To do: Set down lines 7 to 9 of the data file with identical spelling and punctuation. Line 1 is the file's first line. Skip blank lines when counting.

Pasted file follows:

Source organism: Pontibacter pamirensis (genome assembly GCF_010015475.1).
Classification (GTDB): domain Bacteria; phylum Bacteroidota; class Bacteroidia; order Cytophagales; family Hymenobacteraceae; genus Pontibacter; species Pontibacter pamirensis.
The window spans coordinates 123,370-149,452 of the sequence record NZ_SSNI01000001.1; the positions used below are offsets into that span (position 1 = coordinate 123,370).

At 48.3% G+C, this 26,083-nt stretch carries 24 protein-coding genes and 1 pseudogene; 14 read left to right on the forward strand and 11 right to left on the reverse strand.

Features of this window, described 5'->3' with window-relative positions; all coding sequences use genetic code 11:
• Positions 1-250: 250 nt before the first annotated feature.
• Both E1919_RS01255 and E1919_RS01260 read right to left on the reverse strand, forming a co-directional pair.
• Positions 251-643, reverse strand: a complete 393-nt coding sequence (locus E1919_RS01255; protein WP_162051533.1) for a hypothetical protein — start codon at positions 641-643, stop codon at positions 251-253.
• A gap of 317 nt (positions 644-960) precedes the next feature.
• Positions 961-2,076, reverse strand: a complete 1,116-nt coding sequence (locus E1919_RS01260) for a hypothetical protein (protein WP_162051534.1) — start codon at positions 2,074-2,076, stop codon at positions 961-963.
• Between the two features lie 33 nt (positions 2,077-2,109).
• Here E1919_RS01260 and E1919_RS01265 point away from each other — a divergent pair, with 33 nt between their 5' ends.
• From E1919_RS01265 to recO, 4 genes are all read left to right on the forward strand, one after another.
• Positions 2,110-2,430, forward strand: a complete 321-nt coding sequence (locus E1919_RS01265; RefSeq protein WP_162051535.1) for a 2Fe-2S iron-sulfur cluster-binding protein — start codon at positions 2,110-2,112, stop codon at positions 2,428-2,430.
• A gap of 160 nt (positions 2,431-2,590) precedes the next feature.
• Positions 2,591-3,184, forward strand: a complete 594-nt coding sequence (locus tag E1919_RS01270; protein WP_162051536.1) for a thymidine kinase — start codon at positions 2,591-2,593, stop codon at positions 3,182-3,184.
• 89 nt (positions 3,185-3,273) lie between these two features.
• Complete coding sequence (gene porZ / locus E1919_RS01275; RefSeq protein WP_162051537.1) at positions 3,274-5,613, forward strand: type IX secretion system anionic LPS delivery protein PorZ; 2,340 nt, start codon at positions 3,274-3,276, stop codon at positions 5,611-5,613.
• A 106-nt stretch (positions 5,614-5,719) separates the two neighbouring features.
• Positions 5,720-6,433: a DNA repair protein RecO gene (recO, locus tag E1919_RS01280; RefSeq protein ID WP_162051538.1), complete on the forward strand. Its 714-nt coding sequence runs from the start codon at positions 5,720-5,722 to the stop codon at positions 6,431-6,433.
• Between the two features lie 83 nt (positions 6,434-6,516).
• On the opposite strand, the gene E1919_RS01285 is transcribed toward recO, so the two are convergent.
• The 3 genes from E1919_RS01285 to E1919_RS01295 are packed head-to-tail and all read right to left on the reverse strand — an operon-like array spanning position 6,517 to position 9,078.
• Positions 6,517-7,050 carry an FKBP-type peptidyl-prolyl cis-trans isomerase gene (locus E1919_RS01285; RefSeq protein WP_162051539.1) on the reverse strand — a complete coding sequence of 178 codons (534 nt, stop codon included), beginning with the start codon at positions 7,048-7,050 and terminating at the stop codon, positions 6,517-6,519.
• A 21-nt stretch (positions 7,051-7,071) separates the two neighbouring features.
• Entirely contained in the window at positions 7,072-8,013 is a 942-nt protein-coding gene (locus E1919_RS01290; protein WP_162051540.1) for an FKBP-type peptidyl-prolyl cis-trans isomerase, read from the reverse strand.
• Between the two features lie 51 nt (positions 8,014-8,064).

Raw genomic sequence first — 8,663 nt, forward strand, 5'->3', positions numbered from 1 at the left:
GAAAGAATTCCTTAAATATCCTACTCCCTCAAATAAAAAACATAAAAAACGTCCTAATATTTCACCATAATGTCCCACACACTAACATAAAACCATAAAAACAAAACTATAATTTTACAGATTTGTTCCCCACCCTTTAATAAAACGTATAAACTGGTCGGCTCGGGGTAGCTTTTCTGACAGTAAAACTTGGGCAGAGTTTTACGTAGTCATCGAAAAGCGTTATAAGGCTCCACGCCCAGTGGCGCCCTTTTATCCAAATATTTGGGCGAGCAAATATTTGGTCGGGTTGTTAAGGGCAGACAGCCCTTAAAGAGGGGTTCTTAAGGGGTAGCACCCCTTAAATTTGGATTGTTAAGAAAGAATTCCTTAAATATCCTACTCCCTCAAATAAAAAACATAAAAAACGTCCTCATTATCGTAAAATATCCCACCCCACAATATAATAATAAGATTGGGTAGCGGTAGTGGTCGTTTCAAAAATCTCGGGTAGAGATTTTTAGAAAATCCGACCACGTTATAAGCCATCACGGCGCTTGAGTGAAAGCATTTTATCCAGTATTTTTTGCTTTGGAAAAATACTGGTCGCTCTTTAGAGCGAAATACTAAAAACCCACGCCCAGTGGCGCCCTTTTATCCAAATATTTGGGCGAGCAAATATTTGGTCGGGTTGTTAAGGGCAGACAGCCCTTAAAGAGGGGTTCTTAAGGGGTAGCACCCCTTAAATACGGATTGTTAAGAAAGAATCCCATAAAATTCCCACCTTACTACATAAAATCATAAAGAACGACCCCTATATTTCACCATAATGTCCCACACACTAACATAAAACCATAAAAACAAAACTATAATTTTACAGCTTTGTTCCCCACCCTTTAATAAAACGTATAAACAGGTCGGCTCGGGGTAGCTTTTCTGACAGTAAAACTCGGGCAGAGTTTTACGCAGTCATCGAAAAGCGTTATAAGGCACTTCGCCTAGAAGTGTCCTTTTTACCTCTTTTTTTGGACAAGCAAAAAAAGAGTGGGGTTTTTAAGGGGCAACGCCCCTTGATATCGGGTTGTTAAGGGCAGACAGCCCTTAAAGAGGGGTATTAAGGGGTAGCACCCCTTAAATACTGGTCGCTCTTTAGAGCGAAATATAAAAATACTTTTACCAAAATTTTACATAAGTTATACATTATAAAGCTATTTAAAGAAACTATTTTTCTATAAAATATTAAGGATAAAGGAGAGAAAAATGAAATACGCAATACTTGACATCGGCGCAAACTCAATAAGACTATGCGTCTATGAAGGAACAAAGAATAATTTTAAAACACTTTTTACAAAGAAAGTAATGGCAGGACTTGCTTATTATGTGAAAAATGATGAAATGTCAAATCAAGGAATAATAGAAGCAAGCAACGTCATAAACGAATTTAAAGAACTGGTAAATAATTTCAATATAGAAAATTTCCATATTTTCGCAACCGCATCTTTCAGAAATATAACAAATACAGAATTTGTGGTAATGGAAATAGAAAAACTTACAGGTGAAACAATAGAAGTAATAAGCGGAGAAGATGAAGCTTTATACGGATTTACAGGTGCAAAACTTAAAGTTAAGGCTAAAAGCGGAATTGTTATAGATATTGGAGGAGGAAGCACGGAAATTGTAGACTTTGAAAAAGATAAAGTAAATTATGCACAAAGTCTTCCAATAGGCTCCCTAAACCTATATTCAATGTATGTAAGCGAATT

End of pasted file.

• Both E1919_RS01255 and E1919_RS01260 read right to left on the reverse strand, forming a co-directional pair.
• Positions 251-643, reverse strand: a complete 393-nt coding sequence (locus E1919_RS01255; protein WP_162051533.1) for a hypothetical protein — start codon at positions 641-643, stop codon at positions 251-253.
• A gap of 317 nt (positions 644-960) precedes the next feature.